Fuel duty has been frozen yet again, but diesel company car drivers and fleet operators will have to dig a little bit deeper from April 2018.
The existing diesel benefit-in-kind tax supplement of 3% will rise by 1 percentage point to 4% from April 2018.
The first-year VED rate for diesel cars that don’t meet the latest emission standards will also go up by one band.
The Chancellor, Philip Hammond, said that the Vehicle Excise Duty (VED) measure would only apply to cars. “So before the headline writers start limbering up let me be quite clear,” he said. “No white van man or woman will be hit by these measures. This levy will fund a new £220 million Clean Air Fund to provide support the implementation of local air quality plans.”
Examples of impact on company car tax of the first year one-off VED increase (Source: HM Treasury)
Matt Dyer, managing director at LeasePlan UK, welcomed the freeze on fuel duty.
He said: “We’re glad that the Chancellor has listened to motorists and the fleet industry, and decided to extend the freeze on fuel duty for another year. However, even with a freeze, fuel prices are still rising. If this continues, the Chancellor should consider cutting duty rates for the first time since 2011.”
Fuel duty will be frozen for an eighth year in 2018-19. The Government says that fuel duty freezes since 2011 will have saved the average driver a cumulative £850 by April 2019, compared to what they would have paid under the pre-2010 escalator plans.
The Government will also review whether the existing fuel duty rates for alternatives to petrol and diesel are appropriate, ahead of decisions at Budget 2018.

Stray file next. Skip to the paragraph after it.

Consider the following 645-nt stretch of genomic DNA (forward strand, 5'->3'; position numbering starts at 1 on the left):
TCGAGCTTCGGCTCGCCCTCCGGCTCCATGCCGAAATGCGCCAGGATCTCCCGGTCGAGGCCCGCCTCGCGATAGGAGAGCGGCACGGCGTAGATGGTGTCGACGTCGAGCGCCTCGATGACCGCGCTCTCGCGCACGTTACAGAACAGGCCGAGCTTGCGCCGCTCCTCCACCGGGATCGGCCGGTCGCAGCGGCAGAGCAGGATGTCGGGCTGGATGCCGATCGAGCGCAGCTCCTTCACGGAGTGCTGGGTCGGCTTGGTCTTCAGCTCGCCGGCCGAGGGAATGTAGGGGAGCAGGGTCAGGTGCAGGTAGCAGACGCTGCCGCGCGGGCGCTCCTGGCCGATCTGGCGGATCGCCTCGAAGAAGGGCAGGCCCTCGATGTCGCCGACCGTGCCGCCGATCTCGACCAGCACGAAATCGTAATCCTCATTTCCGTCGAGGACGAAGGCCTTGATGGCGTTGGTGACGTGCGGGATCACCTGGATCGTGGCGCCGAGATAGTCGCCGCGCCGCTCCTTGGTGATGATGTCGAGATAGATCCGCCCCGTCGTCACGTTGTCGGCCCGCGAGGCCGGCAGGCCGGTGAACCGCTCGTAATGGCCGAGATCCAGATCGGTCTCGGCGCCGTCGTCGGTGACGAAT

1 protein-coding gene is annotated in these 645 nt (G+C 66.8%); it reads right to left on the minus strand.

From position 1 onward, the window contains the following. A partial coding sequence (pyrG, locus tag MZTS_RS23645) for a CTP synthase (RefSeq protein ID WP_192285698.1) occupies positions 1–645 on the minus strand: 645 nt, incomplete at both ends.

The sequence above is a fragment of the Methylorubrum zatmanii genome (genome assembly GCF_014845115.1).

In the meantime, it will end the fuel duty escalator for Liquefed Petroleum Gas (LPG). The LPG rate will be frozen in 2018-19, alongside the main rate of fuel duty.
The Fuel Benefit Charge and the Van Benefit Charge will both increase by RPI from April 6, 2018.
In support of the National Air Quality Plan published in July, the Government will provide £220 million for a new Clean Air Fund. This will allow local authorities in England with the most challenging pollution problems to help individuals and businesses adapt as measures to improve air quality are implemented.
READ MORE: air quality
VED and BIK
The Government says it is launching a consultation alongside budget on options that could be supported by this fund which will be paid for by changes to VED and BIK.
A VED supplement will apply to new diesel cars first registered from April 1 2018, so that their First-Year Rate will be calculated as if they were in the VED band above. This will not apply to next-generation clean diesels – those which are certifed as meeting emissions limits in real driving conditions, known as Real Driving Emissions Step 2 (RDE2) standards.
The rise in the existing company car tax diesel supplement from 3% to 4%, with effect from April 6 2018 will also apply only to diesel cars which do not meet the Real Driving Emissions Step 2 (RDE2) standards (60) 3.43 VED.
Meanwhile, the Government says it will increase in line with RPI from April 1 2018 VED rates for cars, vans and motorcycles registered before April 2017 and the First-Year Rates for cars registered after April 2017.
Dyer said: “Whilst we appreciate this clarity, we don’t want to see diesel motorists unduly penalised – particularly as new, cleaner diesel technology will still be important for both small and large businesses in coming years.